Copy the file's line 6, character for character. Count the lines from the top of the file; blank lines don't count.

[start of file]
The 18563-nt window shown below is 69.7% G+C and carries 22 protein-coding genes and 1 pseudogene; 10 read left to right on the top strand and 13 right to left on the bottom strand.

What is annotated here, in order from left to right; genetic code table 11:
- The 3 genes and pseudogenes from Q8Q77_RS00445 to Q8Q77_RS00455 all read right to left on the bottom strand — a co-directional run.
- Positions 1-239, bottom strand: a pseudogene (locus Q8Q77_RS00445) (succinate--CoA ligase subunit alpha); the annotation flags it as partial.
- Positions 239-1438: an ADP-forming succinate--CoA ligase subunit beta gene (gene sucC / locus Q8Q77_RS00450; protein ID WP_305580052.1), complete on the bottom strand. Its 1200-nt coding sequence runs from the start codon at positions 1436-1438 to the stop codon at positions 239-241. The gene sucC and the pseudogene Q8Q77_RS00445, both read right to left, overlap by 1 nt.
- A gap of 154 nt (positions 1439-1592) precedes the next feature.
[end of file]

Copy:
- A gap of 154 nt (positions 1439-1592) precedes the next feature.